A qualitative analysis of factors influencing infant and young children feeding perceptions and practices, of working mothers, in London Borough of Ealing

Krivtsova, A. and Keith, R. 2021. A qualitative analysis of factors influencing infant and young children feeding perceptions and practices, of working mothers, in London Borough of Ealing. World Nutrition. 12 (2), pp. 63-82. https://doi.org/10.26596/wn.202112263-82

TitleA qualitative analysis of factors influencing infant and young children feeding perceptions and practices, of working mothers, in London Borough of Ealing
TypeJournal article
AuthorsKrivtsova, A. and Keith, R.
Abstract

Introduction: Optimum infant feeding practices, during the first 1000 days of life, are essential for children's health and development. The World Health Organization (WHO) recommends putting the infant to the breast within the first hour of life, and exclusively breastfeeding for six months. If every infant was exclusively breastfed 823,000 infant deaths could be avoided annually. Despite this fact only 41% of infants worldwide are exclusively breastfed. The Global Nutrition Target 5 seeks to increase this figure to 50% by 2025. In the UK, although there is widespread knowledge on the benefits of breastfeeding, with 81% mothers initiating breastfeeding, only 24% are exclusively breastfeeding at 6 weeks. By six months only 1% of mothers are still exclusively breastfeeding. This is the lowest rate in Europe. This research aimed to explore the infant feeding practices and perceptions of a small group of working mothers, with children under the age of five, in the London Borough of Ealing.

Methodology: This study applied a qualitative methodology to gain a deeper understanding of factors influencing infant and young child feeding practices in a small group of working women. Two gatekeepers were used to recruit 14 participants through a mixture of convenience and snowball sampling. All mothers included were working and living in the Ealing Borough of London with children under five. Methods utilised for data collection included online interviews and open-ended surveys. Data were analysed using an inductive thematic approach, identifying four themes and eleven sub themes from the participants.

Results: The study identified that mothers sought information on infant feeding from online sources, printed books, family and friends, and educational classes. However, most mothers expressed the need to have more information on different feeding methods and childbirth in general. Mothers highlighted that the main factors influencing their decision on how to feed their baby included the need to develop a strong connection with their baby, nutritional benefits for the infant and general knowledge about the benefits of breastfeeding. Most participants reported that they started breastfeeding at birth. Six mothers exclusively breastfed their baby until six months, followed by the introduction of complementary foods. Three of these mothers continued to breastfeed until nine months. Five mothers started formula feeding within two months due to personal challenges such as lack of support, perceived lack of milk supply and anatomical challenges such as tongue-tied infants. Mothers did not find work as a major barrier to breastfeeding.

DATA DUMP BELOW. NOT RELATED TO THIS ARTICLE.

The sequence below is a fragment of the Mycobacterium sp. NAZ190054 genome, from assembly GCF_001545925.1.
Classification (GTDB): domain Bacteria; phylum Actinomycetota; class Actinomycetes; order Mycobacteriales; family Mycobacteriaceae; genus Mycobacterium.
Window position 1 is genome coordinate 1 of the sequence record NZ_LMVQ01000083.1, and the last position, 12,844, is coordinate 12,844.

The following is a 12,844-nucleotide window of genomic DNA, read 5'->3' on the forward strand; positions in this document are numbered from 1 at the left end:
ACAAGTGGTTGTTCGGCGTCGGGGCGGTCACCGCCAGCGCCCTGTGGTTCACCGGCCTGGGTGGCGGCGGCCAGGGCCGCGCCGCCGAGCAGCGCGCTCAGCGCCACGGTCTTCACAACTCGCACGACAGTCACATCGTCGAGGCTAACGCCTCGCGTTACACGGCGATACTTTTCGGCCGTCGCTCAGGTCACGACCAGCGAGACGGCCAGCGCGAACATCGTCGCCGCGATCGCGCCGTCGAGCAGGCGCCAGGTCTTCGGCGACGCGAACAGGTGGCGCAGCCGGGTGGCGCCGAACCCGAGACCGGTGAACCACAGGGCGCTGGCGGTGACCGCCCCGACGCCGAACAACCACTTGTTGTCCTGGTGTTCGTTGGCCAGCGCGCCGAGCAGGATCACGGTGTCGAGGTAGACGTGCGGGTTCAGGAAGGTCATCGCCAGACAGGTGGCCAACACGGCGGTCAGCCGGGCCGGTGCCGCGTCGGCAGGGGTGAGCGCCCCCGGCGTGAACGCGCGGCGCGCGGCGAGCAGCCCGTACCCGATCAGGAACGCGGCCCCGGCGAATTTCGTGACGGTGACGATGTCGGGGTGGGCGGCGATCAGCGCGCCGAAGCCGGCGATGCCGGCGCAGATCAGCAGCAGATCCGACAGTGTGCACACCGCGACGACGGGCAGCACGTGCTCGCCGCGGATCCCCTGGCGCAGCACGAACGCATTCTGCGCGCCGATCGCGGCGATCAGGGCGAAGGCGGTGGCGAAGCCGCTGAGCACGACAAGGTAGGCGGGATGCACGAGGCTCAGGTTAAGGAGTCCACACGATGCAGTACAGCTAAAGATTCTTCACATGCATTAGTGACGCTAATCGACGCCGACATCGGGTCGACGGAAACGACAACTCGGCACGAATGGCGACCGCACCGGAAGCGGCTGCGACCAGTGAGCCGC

Conclusions: Increased information and support on all aspects of infant feeding could help the UK achieve their 2025 target. The timing of complementary feeding and clear advice on where to seek nutrition support could be included in an English Infant Feeding Strategy, like the strategy implemented in Scotland. More discussion on the small size of an infant’s stomach could reduce early breastfeeding cessation due to perceptions around lack of milk.

Keywordspeer support
formula feeding
early cessation of breastfeeding
complementary feeding
JournalWorld Nutrition
Journal citation12 (2), pp. 63-82
ISSN2041-9775
Year2021
PublisherWorld Public Health Nutrition Association
Accepted author manuscript
File Access Level
Open (open metadata and files)
Publisher's version
File Access Level
Open (open metadata and files)
Digital Object Identifier (DOI)https://doi.org/10.26596/wn.202112263-82
Web address (URL)https://worldnutritionjournal.org/index.php/wn/article/view/777
Publication dates
Published30 Jun 2021
FunderNone

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